Unpredictable job and investment markets make it difficult to determine how much life insurance to buy. The standard formulas for buying coverage to match a specific percentage of income are inadequate solutions. Online calculation tools usually tell everyone to raise their coverage by $1 million. However, life insurance is a personal issue. For example, a married couple with three children and a mortgage will need more coverage than a childless couple without a mortgage. When the markets are down, many people are tempted to shirk their life insurance needs. Major life changes also affect how people deal with their individual needs. It is best to take a systematic approach to buying coverage instead of relying on standard rules and formulas.
One Simple Strategy
The main purpose of life insurance is to provide survivors with enough funds to pay the final expenses and continue life comfortably. This is why most calculators are programmed to suggest a chunk of money equal to at least 20 years of regular income. With overall longer life expectancy and a lower savings yield, this may be too high of a goal for most people. There is a much simpler strategy for figuring out exactly how much insurance is needed. It is also better to buy from a plan that is easy to update. After projecting personal needs from the following four categories, assess the situation to see if extra coverage or different policies are needed.
1. Debts & Mortgages
Write down the total of all auto loans, mortgages, student loans and any other debts. All of these debts may be a serious burden for survivors to handle. However, survivors may choose to keep up mortgage payments. Be sure to allow enough money that this will be possible.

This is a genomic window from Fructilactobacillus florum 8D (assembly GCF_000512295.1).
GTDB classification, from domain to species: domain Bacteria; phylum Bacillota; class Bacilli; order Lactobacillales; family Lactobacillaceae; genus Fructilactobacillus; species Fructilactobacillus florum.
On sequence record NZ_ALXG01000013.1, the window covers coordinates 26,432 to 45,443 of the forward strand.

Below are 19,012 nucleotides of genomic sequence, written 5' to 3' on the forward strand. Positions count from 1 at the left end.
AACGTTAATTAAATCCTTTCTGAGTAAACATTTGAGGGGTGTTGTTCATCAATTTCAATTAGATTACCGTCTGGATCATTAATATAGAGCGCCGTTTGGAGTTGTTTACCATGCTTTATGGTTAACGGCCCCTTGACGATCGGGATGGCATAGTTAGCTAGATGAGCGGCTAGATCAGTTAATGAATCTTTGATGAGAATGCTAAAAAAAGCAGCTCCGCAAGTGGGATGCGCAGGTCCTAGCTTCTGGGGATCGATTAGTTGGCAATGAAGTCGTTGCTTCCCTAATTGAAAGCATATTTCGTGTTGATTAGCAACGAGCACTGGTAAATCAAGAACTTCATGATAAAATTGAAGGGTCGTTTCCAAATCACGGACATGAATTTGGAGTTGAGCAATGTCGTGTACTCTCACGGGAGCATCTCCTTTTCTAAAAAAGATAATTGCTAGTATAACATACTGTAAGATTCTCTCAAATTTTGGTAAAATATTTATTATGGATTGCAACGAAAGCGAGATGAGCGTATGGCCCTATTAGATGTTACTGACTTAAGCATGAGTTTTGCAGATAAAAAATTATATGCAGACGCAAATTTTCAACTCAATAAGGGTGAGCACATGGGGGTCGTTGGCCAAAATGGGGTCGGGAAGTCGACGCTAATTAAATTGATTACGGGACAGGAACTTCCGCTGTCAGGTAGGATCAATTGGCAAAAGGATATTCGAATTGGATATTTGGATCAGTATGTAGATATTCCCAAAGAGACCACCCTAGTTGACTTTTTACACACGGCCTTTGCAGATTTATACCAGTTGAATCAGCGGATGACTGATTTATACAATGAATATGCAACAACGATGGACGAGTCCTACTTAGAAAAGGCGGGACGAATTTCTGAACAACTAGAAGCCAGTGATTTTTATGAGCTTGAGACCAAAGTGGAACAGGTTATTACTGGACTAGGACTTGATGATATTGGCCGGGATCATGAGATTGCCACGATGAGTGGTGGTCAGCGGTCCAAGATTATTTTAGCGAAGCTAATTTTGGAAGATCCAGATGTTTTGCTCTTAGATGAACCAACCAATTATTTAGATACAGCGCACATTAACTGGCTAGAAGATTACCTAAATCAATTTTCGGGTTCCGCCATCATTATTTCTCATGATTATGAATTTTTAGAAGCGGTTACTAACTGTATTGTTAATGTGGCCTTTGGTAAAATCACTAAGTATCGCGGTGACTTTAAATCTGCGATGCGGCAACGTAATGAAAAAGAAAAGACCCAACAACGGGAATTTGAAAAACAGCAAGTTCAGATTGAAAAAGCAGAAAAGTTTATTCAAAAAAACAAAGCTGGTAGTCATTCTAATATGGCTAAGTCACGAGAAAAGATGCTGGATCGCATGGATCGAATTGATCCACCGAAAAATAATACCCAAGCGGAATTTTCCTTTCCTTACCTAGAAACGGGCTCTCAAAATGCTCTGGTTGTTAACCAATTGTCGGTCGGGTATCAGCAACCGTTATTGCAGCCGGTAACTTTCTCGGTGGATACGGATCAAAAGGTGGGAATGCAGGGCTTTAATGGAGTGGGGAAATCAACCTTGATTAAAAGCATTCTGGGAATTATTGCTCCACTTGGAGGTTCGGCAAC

2. Final Expenses
Traditional funerals may cost between $10,000 and $20,000. While pre-planning a funeral is beneficial, it is even more important to ensure enough life insurance funds are available to pay the final bill. For a reasonable funeral figure, aim for $15,000.
3. Income Replacement
Families will not need 100 percent of the policyholder’s current income. Be sure to deduct final expenses, education costs and debts. As a rule, it is best to plan on replacing 50 percent of pretax income until retirement. This amount can be placed in a lump sum by dividing 50 percent of annual income by 0.05.
4. Education Expenses
This may be one of the most difficult calculations. Each school varies in tuition costs, and the tuition rates may be much different by the time children are ready to enroll in college. The average cost of college tuition has been rising by about five percent each year. This is the same rate life insurance is expected to grow over time. Calculate the future cost of tuition at the desired colleges, and add the amount to a life insurance policy.
To determine how much life insurance is needed, add all four of these categories’ totals. If there is no pension, it is beneficial to increase the amount. However, if a spouse earns a considerable salary, it may be feasible to decrease the total. For family members with unique or troublesome medical conditions, add between $100,000 and $250,000. The overall total usually adds up to a six-figure amount or slightly over $1 million. Increasing a death benefit on a term life insurance policy usually costs several hundred dollars each year, so the premium amount should not be impossible to pay. To get a better idea of what to expect for a premium, discuss the figures with an agent.
Getting married, having children, buying property and retiring are all life steps that require more life insurance. There are many different options for this coverage. Young and healthy individuals can usually lock in a low price for many years. Some policies also come with the option to convert to permanent coverage, which can be kept regardless of future health conditions. Term life becomes expensive after age 65, so it is a smart idea to consider whole or universal policies. To determine the best option, discuss personal details with an agent.